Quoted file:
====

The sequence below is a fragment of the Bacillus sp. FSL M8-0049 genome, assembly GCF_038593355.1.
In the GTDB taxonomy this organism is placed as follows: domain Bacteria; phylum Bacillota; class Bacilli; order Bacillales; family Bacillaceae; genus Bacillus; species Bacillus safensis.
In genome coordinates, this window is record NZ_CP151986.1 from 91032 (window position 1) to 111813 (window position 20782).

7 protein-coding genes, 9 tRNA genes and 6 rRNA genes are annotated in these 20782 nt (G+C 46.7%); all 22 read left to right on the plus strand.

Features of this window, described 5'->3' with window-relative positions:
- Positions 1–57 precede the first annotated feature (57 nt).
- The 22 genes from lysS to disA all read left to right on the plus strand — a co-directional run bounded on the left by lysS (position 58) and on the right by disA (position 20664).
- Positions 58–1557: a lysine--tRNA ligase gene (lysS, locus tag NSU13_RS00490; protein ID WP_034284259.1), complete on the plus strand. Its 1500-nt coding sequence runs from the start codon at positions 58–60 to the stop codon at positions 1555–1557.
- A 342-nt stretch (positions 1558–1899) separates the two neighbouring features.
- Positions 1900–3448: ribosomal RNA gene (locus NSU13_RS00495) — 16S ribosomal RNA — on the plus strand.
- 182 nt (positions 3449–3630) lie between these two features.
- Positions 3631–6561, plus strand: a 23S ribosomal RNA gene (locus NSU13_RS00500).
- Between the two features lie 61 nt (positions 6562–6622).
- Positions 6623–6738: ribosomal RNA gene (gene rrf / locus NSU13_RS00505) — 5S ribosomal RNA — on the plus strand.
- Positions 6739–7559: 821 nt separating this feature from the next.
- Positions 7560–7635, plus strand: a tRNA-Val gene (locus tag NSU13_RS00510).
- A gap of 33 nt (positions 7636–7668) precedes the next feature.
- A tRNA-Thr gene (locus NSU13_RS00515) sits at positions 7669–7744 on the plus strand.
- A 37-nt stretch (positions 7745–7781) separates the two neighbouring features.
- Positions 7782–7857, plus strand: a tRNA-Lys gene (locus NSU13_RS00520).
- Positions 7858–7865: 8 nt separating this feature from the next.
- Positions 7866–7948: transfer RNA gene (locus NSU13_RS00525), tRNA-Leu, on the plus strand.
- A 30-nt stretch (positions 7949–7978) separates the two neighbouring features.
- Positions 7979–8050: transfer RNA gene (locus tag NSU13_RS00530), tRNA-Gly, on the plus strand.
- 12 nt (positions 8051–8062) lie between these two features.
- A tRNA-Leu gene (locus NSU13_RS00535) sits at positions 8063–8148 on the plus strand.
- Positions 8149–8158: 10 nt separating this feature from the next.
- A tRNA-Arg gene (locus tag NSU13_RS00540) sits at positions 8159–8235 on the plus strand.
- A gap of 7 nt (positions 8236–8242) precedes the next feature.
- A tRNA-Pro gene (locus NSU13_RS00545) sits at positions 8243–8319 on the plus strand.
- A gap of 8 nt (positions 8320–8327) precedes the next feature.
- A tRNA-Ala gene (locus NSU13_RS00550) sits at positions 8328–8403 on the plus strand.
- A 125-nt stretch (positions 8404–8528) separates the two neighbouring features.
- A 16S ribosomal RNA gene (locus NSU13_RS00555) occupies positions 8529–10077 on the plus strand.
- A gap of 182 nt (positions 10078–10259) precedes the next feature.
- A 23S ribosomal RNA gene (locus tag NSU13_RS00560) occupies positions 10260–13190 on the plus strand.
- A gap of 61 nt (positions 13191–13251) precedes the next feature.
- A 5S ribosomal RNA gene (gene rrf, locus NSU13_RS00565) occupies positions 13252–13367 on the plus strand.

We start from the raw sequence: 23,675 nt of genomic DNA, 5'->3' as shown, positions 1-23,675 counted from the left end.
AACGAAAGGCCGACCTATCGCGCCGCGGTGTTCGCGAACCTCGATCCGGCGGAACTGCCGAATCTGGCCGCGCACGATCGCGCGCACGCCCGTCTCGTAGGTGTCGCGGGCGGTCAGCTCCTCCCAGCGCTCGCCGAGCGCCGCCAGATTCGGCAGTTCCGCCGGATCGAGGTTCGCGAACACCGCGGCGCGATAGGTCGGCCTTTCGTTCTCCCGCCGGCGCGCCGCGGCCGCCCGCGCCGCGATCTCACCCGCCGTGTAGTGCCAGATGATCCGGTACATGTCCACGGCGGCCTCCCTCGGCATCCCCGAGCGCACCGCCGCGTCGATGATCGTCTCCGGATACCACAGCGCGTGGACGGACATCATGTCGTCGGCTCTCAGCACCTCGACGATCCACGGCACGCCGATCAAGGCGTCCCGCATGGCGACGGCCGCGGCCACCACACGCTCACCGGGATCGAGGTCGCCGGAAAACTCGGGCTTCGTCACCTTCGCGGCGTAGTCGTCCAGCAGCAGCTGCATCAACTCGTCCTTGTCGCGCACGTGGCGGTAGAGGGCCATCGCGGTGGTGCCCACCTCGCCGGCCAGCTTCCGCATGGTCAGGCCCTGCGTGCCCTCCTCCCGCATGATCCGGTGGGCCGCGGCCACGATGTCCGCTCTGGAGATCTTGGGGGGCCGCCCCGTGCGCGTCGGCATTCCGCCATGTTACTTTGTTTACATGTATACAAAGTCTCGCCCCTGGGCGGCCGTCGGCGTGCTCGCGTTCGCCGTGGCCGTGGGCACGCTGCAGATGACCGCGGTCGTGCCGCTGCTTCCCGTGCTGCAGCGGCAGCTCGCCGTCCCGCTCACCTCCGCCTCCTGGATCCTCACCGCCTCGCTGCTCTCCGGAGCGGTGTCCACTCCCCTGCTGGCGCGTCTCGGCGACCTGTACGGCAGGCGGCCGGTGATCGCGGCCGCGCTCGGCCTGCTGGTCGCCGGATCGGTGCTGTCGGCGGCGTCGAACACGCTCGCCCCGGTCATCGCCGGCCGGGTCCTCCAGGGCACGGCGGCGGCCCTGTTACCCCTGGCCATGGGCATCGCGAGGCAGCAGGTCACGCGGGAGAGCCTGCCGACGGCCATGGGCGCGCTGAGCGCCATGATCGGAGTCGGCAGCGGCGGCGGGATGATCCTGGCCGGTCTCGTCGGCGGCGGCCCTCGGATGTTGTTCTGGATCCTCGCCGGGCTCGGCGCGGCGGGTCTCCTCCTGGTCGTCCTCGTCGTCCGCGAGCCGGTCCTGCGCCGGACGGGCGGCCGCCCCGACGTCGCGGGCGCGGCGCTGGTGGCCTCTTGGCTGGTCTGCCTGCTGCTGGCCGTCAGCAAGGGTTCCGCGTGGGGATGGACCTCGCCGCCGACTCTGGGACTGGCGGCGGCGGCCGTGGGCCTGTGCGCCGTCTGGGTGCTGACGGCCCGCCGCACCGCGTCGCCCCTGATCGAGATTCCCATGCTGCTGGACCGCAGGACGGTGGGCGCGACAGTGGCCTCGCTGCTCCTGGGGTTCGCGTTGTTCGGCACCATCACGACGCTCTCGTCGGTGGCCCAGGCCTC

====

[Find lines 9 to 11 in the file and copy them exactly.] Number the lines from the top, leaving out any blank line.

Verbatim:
- A 342-nt stretch (positions 1558–1899) separates the two neighbouring features.
- Positions 1900–3448: ribosomal RNA gene (locus NSU13_RS00495) — 16S ribosomal RNA — on the plus strand.
- 182 nt (positions 3449–3630) lie between these two features.